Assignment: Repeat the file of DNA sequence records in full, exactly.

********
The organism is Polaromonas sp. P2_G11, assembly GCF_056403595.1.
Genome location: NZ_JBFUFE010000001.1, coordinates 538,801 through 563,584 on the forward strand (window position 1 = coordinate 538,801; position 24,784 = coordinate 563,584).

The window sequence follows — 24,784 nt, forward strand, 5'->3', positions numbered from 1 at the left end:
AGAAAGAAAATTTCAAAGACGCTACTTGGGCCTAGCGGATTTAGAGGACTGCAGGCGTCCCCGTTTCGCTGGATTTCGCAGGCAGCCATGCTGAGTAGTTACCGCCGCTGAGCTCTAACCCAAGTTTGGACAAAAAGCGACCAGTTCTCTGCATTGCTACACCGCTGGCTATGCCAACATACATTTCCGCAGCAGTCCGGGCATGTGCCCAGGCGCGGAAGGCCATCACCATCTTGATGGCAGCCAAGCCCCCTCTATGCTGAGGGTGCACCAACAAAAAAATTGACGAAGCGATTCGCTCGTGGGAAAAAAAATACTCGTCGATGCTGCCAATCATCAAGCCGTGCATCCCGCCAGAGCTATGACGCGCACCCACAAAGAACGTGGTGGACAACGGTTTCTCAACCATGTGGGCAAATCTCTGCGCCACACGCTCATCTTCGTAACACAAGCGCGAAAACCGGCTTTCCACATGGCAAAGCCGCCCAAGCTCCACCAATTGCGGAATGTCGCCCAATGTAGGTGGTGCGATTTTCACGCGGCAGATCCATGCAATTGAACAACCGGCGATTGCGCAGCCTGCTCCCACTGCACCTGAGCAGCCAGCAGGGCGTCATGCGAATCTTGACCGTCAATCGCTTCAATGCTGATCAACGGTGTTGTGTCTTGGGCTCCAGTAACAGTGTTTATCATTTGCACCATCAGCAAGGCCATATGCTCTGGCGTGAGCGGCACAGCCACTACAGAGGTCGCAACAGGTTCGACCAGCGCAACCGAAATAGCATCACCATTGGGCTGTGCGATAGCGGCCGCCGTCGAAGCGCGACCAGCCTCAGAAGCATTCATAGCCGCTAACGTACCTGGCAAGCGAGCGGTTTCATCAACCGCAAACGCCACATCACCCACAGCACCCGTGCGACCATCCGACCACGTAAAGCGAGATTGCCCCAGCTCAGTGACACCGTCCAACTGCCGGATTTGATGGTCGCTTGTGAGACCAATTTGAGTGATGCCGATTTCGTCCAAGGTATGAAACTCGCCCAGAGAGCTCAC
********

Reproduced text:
The organism is Polaromonas sp. P2_G11, assembly GCF_056403595.1.
Genome location: NZ_JBFUFE010000001.1, coordinates 538,801 through 563,584 on the forward strand (window position 1 = coordinate 538,801; position 24,784 = coordinate 563,584).

The window sequence follows — 24,784 nt, forward strand, 5'->3', positions numbered from 1 at the left end:
AGAAAGAAAATTTCAAAGACGCTACTTGGGCCTAGCGGATTTAGAGGACTGCAGGCGTCCCCGTTTCGCTGGATTTCGCAGGCAGCCATGCTGAGTAGTTACCGCCGCTGAGCTCTAACCCAAGTTTGGACAAAAAGCGACCAGTTCTCTGCATTGCTACACCGCTGGCTATGCCAACATACATTTCCGCAGCAGTCCGGGCATGTGCCCAGGCGCGGAAGGCCATCACCATCTTGATGGCAGCCAAGCCCCCTCTATGCTGAGGGTGCACCAACAAAAAAATTGACGAAGCGATTCGCTCGTGGGAAAAAAAATACTCGTCGATGCTGCCAATCATCAAGCCGTGCATCCCGCCAGAGCTATGACGCGCACCCACAAAGAACGTGGTGGACAACGGTTTCTCAACCATGTGGGCAAATCTCTGCGCCACACGCTCATCTTCGTAACACAAGCGCGAAAACCGGCTTTCCACATGGCAAAGCCGCCCAAGCTCCACCAATTGCGGAATGTCGCCCAATGTAGGTGGTGCGATTTTCACGCGGCAGATCCATGCAATTGAACAACCGGCGATTGCGCAGCCTGCTCCCACTGCACCTGAGCAGCCAGCAGGGCGTCATGCGAATCTTGACCGTCAATCGCTTCAATGCTGATCAACGGTGTTGTGTCTTGGGCTCCAGTAACAGTGTTTATCATTTGCACCATCAGCAAGGCCATATGCTCTGGCGTGAGCGGCACAGCCACTACAGAGGTCGCAACAGGTTCGACCAGCGCAACCGAAATAGCATCACCATTGGGCTGTGCGATAGCGGCCGCCGTCGAAGCGCGACCAGCCTCAGAAGCATTCATAGCCGCTAACGTACCTGGCAAGCGAGCGGTTTCATCAACCGCAAACGCCACATCACCCACAGCACCCGTGCGACCATCCGACCACGTAAAGCGAGATTGCCCCAGCTCAGTGACACCGTCCAACTGCCGGATTTGATGGTCGCTTGTGAGACCAATTTGAGTGATGCCGATTTCGTCCAAGGTATGAAACTCGCCCAGAGAGCTCAC